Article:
Q: Single Mom with ADHD Fears Modeling Bad Behavior and Habits
Single moms with ADHD model lots of behaviors and coping mechanisms for their neurotypical children — not all of them helpful. Here, learn how to practice self love and better communication to help your kids discover their own strengths.
Q: “I’m a 52-year-old single mother who has had raging ADHD her whole life. My son is 16 and does not have ADHD. Unfortunately, I have modeled poor ADHD-related difficulties to him for so long (such as disorganization, impulsivity, what I call domestic ‘failure,’ and weak communication skills), that he has learned, and uses, these behaviors himself. My question is, how can I stop modeling these debilitating struggles to my son so that he can become who HE is supposed to be, instead of some version of me and my ADHD?” – SingleMomWithADHD
I applaud you for being so open with your struggles and goals. Your son is super lucky to have a mom who is so devoted and loving. Your question is actually one I get asked quite often. It’s the reason why, at Order Out of Chaos, we work with both the student and the parent(s) to make sure EVERYONE is properly supported. Here are a few strategies to try when the parent has ADHD and the child does not.
1. Put on your oxygen mask first.
If you want to help your son, you must first find solutions that work for you. What might that look like? Let’s say paper management is a real struggle for you and you’ve tried every conventional organizing method to manage it but to no avail. If you’re highly visual, try hanging files, clipboards, or a giant pegboard on the wall to make your papers both organized and visual.
Or, if you don’t have the focus or the mental energy to assist your son with schoolwork, enlist the help of Focusmate. You’ve probably heard the idea of an accountability buddy, someone who works alongside you to help you get things done. Using online video calls, Focusmate pairs you (or your son) with a partner who makes sure you show up, get to work, limit distractions, and accomplish your goals. Schedule a work period through the app’s online calendar, show up at the time you scheduled to meet your “buddy,” and begin working. There’s video but no audio, so your buddy can see that you stay on track and on task.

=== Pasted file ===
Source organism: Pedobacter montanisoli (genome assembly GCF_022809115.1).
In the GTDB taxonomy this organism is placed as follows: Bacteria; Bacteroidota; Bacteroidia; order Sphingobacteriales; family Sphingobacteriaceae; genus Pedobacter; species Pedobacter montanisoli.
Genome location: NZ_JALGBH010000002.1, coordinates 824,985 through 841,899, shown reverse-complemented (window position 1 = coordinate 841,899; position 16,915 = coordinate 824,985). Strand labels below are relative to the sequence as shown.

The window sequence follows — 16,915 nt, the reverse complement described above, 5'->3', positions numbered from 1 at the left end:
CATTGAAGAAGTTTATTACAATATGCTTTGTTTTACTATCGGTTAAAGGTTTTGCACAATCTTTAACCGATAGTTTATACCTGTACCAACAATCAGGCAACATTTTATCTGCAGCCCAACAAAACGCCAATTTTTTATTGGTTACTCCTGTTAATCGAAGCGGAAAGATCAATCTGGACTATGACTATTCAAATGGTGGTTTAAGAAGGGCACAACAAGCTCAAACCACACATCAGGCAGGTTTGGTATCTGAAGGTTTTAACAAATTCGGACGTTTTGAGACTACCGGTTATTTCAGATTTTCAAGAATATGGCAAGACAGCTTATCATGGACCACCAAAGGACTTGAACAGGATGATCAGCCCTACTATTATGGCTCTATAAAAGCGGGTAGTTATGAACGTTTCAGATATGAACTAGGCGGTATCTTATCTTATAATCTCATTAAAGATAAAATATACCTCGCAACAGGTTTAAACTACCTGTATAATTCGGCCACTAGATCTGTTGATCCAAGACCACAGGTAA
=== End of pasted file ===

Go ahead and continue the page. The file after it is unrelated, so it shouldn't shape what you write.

2. Partner before parenting.
Sit down with your son and simply ask what he thinks would work for both of you in various situations. Perhaps he craves novelty and feels reminders written on bright sticky notes left on the bathroom mirror are more engaging than a checklist on the refrigerator. You’d be surprised how creative kids can be when they are simply asked!
3. Play to your strengths.
Does your son like to cook? Care for animals? Or is he the resident tech wiz or handyman? I want to be careful here as he is still a child, but perhaps there are one or two categories in your home that play to your son’s strengths and that can be his responsibility. I have a client in a similar situation; her daughter is a master in the kitchen and she welcomes having full control of that domain.
4. Give yourself some grace.
In these crazy times, we are not striving for perfection — just connection! In all my years of working as a parenting coach, I’ve come to realize that as long as you keep the lines of communication open, express how you are feeling (age appropriately), and love on your son, the rest will follow.
ADHD Family Coach Leslie Josel, of Order Out of Chaos, will answer questions from ADDitude readers about everything from paper clutter to disaster-zone bedrooms and from mastering to-do lists to arriving on time every time.